Most companies using AI say their No.1 fear is hackers hijacking the technology, according to a new survey that found attacks are already happening
- Most companies that are early users of artificial intelligence have one big concern about the technology- cybersecurity.
- That's not an idle concern; many say their AI systems have already been breached, according to a new study from Deloitte.
- Researchers have shown that machine-learning systems can be manipulated and can potentially leak valuable data, analysts from Deloitte said in a new report.
Artificial intelligence holds lots of promise among corporations, but early adopters of the technology also see some big dangers.
Bad AI could cause their companies to make strategic mistakes or engage in unethical practices, lead to legal liabilities, and even cause deaths. But the biggest risk early adopters see from the technology has to do with security, according to a new study from consulting firm Deloitte.
That concern is "probably well placed," analysts Jeff Loucks, Tom Davenport, and David Schatsky said in the report. Many of the companies that are already testing or implementing AI technologies have already experienced a security breach related to them.
"While any new technology has certain vulnerabilities, the cyber-related liabilities surfacing for certain AI technologies seem particularly vexing," the Deloitte analysts said in the report.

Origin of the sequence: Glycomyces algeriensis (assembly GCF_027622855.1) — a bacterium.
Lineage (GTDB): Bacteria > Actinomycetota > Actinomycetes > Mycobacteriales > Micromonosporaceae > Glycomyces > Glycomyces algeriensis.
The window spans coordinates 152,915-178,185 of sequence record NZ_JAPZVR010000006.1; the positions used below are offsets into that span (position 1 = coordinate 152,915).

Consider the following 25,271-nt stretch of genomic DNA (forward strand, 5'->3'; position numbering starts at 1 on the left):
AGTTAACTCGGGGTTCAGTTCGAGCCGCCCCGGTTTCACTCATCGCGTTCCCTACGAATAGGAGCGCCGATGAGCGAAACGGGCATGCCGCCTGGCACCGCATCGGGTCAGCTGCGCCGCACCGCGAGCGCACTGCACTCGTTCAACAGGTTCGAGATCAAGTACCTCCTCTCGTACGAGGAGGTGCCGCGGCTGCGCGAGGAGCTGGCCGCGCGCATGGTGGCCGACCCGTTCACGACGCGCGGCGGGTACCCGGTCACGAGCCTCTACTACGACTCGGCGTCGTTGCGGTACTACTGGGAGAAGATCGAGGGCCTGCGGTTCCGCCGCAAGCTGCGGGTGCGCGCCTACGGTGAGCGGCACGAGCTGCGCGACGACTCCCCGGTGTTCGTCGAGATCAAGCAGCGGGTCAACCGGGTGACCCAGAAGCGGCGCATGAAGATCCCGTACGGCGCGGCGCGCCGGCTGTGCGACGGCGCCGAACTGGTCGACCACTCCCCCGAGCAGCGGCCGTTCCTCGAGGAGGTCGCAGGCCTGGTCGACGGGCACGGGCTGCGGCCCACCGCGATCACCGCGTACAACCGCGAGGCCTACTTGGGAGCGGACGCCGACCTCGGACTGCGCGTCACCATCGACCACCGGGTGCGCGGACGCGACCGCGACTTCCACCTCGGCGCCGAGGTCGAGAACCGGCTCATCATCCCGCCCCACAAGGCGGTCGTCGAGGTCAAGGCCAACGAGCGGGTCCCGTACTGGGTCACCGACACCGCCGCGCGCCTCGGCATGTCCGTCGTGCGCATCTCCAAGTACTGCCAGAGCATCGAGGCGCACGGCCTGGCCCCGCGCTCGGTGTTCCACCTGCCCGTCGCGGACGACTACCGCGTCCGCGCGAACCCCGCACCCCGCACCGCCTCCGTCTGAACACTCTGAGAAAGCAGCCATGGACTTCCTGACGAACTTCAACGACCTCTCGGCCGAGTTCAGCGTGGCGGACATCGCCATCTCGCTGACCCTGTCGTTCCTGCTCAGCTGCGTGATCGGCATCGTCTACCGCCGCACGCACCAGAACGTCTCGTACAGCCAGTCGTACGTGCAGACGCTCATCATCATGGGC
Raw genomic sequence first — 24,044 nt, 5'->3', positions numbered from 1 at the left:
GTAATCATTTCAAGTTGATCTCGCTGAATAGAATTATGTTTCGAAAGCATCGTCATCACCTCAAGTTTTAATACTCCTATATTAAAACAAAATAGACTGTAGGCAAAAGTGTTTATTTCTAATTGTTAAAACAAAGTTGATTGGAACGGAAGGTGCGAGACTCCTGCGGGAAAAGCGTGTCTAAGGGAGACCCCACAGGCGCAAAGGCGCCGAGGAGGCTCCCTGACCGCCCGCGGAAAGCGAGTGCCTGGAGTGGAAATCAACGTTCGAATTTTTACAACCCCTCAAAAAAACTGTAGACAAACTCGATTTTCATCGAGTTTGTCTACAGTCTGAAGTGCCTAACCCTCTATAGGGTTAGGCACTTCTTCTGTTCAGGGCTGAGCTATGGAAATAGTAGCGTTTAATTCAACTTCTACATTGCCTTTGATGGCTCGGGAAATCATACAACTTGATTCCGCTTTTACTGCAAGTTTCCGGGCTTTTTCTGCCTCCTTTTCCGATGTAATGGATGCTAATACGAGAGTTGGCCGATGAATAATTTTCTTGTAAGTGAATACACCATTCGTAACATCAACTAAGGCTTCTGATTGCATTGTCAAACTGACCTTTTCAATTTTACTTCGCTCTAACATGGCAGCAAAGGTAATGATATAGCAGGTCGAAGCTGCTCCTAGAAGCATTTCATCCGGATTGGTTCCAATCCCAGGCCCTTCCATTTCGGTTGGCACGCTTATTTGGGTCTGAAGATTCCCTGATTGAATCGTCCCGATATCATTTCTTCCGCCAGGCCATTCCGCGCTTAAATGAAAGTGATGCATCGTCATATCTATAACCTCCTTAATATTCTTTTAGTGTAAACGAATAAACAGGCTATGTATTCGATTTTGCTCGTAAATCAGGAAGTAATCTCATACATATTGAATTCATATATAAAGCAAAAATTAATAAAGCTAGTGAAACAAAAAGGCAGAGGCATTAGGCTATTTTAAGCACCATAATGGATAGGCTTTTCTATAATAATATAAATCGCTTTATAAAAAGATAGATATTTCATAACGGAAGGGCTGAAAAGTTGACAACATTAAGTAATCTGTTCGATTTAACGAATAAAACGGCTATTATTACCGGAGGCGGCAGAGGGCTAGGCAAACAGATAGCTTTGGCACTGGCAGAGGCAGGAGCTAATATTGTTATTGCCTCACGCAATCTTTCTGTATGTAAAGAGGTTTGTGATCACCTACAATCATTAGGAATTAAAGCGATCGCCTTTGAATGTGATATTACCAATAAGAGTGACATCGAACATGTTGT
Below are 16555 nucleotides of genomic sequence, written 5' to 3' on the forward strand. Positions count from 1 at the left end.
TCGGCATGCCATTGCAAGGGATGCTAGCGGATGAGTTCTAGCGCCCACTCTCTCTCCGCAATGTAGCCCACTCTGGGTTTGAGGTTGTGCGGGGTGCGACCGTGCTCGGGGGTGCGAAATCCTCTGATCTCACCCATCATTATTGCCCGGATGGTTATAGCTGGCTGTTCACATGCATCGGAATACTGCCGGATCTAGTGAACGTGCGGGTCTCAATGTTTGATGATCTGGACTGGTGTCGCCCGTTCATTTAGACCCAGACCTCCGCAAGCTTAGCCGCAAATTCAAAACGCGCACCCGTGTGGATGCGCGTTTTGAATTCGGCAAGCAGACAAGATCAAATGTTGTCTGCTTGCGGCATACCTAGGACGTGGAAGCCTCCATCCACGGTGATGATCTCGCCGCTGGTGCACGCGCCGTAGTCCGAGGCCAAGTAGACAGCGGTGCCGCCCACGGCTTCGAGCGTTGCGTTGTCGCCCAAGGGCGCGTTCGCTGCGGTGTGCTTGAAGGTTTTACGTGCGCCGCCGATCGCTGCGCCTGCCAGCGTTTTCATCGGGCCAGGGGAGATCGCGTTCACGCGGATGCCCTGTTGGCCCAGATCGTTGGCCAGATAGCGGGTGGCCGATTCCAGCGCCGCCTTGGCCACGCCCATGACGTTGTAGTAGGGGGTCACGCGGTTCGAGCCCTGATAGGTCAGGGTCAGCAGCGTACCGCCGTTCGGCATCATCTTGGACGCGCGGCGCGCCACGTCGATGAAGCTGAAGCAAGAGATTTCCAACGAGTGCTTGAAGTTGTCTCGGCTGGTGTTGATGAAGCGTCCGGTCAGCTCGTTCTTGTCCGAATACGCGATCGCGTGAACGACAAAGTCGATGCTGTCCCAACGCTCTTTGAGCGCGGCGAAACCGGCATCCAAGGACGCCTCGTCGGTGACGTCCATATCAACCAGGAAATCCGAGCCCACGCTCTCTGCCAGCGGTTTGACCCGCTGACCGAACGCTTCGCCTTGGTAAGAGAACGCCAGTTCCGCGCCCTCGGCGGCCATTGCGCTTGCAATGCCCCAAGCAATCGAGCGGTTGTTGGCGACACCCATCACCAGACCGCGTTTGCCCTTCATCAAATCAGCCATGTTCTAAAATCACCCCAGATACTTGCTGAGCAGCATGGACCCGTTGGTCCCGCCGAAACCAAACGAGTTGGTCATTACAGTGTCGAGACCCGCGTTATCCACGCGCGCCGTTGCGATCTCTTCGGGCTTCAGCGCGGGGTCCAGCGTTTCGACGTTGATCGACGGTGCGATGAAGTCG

For its study, the firm surveyed some 1,100 executives at US companies from 10 different industries that are already testing or using AI in at least one of their business functions.
Many see security as a huge risk
As part of the study, Deloitte asked the executives to rank what they saw as the biggest risks related to the technology. By far, more ranked cybersecurity as their top choice than any other risk, and more than half of respondents ranked it in their top three.
The executives weren't just being nervous Nellie's. Many had already experienced the security of dangers of AI. Some 30% of those surveyed said their companies had experienced a security breach related to their AI efforts in the last two years.
The Deloitte study didn't discuss the types of breaches that the companies experienced or what the consequences of them were. But it did note that researchers have discovered various ways that hackers could compromise or manipulate AI systems to nefarious ends.
Machine learning systems can be manipulated
For example, researchers have shown that machine learning systems can be manipulated to reach incorrect conclusions when they're intentionally fed bad data, the Deloitte analysts said. For example, hackers could potentially fool a face-detection system by feeding it enough photos of an imposter to get it to recognize that person as the authorized user.
Such systems could also potentially expose companies intellectual property, the analysts said. If malicious actors were able to generate numerous interactions with a company's machine learning system, they could potentially use the results to reverse engineer the data on which the system was built, they said.
Because of such dangers, many of those surveyed said they had delayed, halted, or decided not to even begin some planned AI efforts, according to the study.
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